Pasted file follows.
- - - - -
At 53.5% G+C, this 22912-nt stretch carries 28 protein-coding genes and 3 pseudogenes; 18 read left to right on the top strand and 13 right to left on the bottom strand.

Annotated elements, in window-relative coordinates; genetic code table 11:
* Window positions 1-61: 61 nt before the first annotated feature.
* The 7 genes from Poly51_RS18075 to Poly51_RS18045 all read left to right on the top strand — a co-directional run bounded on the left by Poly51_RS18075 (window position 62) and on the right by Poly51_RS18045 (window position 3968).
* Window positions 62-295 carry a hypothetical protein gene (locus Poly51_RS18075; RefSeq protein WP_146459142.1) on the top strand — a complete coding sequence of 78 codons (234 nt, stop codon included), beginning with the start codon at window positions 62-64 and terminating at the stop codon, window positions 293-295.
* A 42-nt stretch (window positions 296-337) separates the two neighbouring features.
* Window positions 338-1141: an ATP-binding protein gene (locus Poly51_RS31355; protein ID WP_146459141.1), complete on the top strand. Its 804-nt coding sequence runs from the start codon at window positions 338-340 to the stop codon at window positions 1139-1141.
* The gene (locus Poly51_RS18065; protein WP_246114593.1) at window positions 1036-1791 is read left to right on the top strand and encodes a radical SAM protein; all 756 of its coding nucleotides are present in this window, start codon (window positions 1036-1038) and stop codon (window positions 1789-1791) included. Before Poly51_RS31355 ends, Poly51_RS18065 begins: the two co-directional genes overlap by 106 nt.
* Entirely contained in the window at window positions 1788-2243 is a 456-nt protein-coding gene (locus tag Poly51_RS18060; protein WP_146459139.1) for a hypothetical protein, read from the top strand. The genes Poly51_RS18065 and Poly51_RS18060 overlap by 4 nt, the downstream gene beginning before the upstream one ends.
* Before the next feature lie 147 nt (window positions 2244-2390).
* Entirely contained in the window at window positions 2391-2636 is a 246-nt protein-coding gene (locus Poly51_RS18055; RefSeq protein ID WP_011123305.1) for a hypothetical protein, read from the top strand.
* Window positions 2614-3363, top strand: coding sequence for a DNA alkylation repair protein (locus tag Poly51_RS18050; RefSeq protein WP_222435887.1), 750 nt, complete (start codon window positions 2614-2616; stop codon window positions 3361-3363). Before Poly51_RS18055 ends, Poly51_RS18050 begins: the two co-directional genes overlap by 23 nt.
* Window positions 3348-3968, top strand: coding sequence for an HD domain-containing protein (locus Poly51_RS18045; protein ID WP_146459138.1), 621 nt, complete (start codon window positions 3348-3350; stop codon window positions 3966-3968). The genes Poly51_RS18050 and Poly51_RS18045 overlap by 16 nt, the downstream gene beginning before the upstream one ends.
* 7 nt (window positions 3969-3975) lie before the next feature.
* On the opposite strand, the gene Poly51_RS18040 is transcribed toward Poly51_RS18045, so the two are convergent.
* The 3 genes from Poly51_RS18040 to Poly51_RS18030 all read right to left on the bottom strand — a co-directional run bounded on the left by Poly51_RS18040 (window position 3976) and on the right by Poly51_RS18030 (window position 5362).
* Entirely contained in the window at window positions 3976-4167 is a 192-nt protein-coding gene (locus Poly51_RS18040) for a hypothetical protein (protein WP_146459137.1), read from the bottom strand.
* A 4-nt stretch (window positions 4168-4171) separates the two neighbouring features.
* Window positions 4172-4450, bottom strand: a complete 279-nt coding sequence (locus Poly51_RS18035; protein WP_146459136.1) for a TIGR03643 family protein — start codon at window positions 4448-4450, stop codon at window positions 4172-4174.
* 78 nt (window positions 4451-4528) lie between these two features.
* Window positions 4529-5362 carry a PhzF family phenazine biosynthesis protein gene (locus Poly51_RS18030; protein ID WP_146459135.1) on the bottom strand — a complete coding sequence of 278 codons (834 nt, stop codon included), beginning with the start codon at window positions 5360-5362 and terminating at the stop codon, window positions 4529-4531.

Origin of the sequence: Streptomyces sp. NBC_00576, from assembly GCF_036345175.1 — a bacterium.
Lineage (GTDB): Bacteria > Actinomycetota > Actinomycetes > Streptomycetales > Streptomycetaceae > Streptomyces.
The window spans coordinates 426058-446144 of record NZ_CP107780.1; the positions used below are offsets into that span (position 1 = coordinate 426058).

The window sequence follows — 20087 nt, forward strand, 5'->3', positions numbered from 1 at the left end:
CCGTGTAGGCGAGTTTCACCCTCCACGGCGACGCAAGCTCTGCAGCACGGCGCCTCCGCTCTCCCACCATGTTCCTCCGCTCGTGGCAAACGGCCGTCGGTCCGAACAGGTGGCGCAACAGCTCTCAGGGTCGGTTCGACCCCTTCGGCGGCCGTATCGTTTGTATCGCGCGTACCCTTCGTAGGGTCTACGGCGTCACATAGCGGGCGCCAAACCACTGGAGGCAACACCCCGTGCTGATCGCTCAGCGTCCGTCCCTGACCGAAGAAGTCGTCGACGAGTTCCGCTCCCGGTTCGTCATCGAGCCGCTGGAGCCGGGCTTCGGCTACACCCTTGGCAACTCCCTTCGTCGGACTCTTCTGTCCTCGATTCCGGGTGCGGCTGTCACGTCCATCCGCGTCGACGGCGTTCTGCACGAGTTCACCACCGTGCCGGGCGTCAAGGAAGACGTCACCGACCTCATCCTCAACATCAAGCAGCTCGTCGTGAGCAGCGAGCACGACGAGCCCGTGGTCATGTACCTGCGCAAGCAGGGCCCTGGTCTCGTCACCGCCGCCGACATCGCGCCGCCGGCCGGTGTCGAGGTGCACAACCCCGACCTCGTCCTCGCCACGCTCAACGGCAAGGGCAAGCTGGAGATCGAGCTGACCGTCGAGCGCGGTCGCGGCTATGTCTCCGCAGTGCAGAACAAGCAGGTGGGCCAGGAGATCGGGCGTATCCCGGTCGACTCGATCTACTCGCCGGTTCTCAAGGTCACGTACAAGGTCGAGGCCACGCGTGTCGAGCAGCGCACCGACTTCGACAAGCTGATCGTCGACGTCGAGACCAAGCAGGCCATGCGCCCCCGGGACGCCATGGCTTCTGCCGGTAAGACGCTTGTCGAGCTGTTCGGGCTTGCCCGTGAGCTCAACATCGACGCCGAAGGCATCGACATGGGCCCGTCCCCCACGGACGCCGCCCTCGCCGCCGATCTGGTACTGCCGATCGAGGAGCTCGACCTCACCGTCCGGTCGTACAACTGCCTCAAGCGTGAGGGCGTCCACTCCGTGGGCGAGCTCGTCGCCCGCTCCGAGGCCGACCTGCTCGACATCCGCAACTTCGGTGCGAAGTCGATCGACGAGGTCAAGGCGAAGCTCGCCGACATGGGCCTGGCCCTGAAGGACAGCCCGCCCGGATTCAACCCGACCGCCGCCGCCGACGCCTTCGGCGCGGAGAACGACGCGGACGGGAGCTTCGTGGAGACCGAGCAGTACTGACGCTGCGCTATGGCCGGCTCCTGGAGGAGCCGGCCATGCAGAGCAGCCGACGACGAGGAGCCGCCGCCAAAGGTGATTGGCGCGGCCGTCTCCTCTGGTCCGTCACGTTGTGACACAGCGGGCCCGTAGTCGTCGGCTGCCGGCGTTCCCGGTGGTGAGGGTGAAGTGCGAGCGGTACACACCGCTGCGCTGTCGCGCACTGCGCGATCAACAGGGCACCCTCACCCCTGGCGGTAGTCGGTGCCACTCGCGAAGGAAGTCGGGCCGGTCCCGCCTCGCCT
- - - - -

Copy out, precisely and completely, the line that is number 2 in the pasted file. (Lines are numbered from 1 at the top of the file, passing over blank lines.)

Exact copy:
Annotated elements, in window-relative coordinates; genetic code table 11: